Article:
The four-wheeled PGuards have thermal-imaging cameras and light detection and ranging technology, which works like radar but uses light instead of radio waves. The manufacturer, Enova Robotics, told the BBC that it also is producing a health care robot that can give a preliminary visual diagnosis and measure certain vital signs.
We Can Build Our Youth for the Future
Three young Ethiopian men have teamed up to start the Ewenet Communication Private Limited Company and have introduced Debo, an Android-based contact-tracing cellphone app to track COVID-19 cases.
Addis Alemayehu is founder and general manager. Mikiyas Teshome is a software developer and vice manager/co-founder. Natnael Mahetem is a software developer and co-founder. ADF conducted an email interview with the men. The interview has been edited to fit this format.
ADF: When did you start Ewenet? What made you decide to start the company?
EWENET: Ewenet was established with a heartfelt promise made by the three of us to make a difference, not only in our lives, but also in the lives of many Ethiopians and African youths through technology. We did not start Ewenet because of COVID-19, but we are the first startup company to volunteer to join the effort to stop the spread of the virus in Ethiopia, and still we are working.
We are living in the digital age and information era where technology makes our lives easy or difficult. The way we collect, organize, analyze and interpret data will determine our success, whether we are individuals, companies or government. People prefer that information comes in the best way possible on their fingertips in a cost-effective and efficient way.
ADF: Tell us about Debo. What does it do? How does it work?
EWENET: Debo is a contact-tracing Android mobile application we developed with the Ethiopian Public Health Institute to stop the spread of COVID-19 in Ethiopia. The application has an easy user interface. The app uses Bluetooth and can trace anyone who uses it within a 2-meter radius. The two phones exchange codes that are saved in each phone. If someone who uses Debo becomes COVID-19 positive, the contact-tracing team will use his/her phone and can easily access the name of the people who were within 2 meters, contact frequency, sex, age and address.
The user can also register his or her immediate contacts, like family members who live together, as well as close friends and colleagues.
All the functions work offline, and this will avoid data connection costs to users. Debo is working in five languages: Amharic, Afan Oromo, Tigrigna, Somali and English.
ADF: How did you develop Debo? What is your development process like?
EWENET: The development of Debo started with engaging the Ethiopian Public Health Institute COVID-19 contact tracing team. Our team and the tracing team tried to identify all the challenges when tracing contacts using the so-called detective method.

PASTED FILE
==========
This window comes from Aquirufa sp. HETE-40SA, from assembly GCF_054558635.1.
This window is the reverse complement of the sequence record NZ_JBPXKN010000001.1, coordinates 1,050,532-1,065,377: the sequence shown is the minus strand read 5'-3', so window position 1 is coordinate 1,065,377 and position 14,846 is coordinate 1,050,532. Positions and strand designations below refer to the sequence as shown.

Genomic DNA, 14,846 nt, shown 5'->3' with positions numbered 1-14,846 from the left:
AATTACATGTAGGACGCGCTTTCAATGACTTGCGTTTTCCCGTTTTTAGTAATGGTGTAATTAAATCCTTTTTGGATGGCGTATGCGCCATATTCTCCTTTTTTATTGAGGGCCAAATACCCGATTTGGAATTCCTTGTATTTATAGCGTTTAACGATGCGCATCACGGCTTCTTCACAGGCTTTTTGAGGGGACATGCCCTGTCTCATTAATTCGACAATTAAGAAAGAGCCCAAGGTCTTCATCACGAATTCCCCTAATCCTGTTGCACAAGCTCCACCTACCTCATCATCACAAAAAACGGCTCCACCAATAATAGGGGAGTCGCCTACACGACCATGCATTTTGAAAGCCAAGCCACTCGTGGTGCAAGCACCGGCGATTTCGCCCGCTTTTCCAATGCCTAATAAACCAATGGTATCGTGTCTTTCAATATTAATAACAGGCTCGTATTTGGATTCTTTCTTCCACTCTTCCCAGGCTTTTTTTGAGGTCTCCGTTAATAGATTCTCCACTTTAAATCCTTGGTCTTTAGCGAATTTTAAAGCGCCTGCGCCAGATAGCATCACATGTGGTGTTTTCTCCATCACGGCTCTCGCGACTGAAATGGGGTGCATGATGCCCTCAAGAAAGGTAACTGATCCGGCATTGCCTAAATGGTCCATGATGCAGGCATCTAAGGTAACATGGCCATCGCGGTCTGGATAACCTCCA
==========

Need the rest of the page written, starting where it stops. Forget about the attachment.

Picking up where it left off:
We chose the Bluetooth protocol and Android operating system for the first phase of the application. According to a 2018 report, 92.41% of smartphones in use in Ethiopia were Android devices.
At every stage of development, we tried to engage all higher officials from the Ethiopian Public Health Institute and the Ministry of Health for better output. We also tested the performance of the application on volunteers’ phones from the institute. Finally, after a security check made by the Ethiopian Information Network Security Agency, the application launched to the public. We also provided training to more than 250 contact tracers.
ADF: What does the future hold for your company?
EWENET: Nowadays Africa has started to embrace innovation and science but still has a long way to walk. Some African countries started to support innovation through startups, but this needs a well-developed policy framework with integrated collaboration of all sectors within the economy. Ethiopia is on the verge of developing a policy that will help startups via tax exemption up to five years, and it means a lot.
Ewenet is trying to digitalize the Ethiopian election campaign, and political parties have been encouraged to join the effort.
Now is the time for Africa, and we should embrace African talents and innovations. The important thing that every African startup should learn from us is that your first products should be made for the public voluntarily. Our primary agenda should be social concern, but African governments should also pave the way to digitalization of Africa via youth development. As the former U.S. President Franklin D. Roosevelt said, “We cannot always build the future for our youth, but we can build our youth for the future.”